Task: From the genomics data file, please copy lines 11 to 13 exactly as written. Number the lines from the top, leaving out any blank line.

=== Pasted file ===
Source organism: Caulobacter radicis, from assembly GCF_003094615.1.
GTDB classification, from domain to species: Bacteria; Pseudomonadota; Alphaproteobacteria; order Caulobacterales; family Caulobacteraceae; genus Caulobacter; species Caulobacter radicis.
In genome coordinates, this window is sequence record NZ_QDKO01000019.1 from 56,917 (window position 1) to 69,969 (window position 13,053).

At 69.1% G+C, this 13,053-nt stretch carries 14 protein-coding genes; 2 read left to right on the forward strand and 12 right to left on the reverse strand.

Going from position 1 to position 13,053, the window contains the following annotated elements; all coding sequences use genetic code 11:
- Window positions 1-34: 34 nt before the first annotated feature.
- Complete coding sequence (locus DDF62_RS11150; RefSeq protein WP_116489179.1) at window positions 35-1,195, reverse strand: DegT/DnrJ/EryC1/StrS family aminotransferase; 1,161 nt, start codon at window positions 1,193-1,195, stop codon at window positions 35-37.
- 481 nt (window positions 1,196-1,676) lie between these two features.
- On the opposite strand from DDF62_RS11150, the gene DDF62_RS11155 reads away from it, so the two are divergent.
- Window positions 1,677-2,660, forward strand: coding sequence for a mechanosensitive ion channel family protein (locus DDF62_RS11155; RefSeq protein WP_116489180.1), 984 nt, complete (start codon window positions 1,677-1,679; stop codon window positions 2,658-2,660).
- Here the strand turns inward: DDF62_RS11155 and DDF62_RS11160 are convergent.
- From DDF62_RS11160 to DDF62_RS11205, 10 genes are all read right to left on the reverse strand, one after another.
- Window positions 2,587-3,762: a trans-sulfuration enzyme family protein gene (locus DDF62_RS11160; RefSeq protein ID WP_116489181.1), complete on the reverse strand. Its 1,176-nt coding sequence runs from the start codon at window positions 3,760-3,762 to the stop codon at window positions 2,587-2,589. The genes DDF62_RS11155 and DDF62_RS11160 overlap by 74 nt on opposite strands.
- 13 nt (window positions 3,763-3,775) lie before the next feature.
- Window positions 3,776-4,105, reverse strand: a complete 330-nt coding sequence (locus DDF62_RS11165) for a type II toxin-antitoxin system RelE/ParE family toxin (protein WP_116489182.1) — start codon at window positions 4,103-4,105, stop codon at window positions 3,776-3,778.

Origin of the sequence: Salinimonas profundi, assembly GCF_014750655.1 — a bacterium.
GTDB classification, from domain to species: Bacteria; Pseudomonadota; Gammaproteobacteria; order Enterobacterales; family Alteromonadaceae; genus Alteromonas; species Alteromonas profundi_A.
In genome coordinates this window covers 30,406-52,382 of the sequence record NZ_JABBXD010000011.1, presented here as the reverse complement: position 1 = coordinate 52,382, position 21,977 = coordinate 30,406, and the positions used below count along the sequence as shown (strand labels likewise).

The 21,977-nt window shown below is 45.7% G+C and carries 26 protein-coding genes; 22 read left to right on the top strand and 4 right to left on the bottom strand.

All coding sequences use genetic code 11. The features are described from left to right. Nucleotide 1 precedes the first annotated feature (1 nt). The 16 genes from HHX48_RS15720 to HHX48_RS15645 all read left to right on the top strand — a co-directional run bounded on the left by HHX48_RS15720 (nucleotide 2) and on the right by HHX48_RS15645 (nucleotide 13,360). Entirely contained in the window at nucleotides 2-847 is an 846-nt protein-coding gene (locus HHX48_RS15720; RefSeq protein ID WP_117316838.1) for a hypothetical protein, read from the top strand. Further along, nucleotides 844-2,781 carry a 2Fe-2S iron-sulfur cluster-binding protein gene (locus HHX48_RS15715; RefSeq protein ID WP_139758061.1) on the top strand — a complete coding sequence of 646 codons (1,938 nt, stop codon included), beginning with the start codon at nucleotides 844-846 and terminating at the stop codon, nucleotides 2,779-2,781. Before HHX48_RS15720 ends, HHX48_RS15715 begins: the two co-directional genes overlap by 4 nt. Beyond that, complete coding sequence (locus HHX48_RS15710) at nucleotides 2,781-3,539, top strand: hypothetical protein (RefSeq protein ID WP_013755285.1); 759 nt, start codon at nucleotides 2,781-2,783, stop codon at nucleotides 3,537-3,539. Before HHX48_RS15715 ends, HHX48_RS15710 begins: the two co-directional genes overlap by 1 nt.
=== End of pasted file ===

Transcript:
- Here the strand turns inward: DDF62_RS11155 and DDF62_RS11160 are convergent.
- From DDF62_RS11160 to DDF62_RS11205, 10 genes are all read right to left on the reverse strand, one after another.
- Window positions 2,587-3,762: a trans-sulfuration enzyme family protein gene (locus DDF62_RS11160; RefSeq protein ID WP_116489181.1), complete on the reverse strand. Its 1,176-nt coding sequence runs from the start codon at window positions 3,760-3,762 to the stop codon at window positions 2,587-2,589. The genes DDF62_RS11155 and DDF62_RS11160 overlap by 74 nt on opposite strands.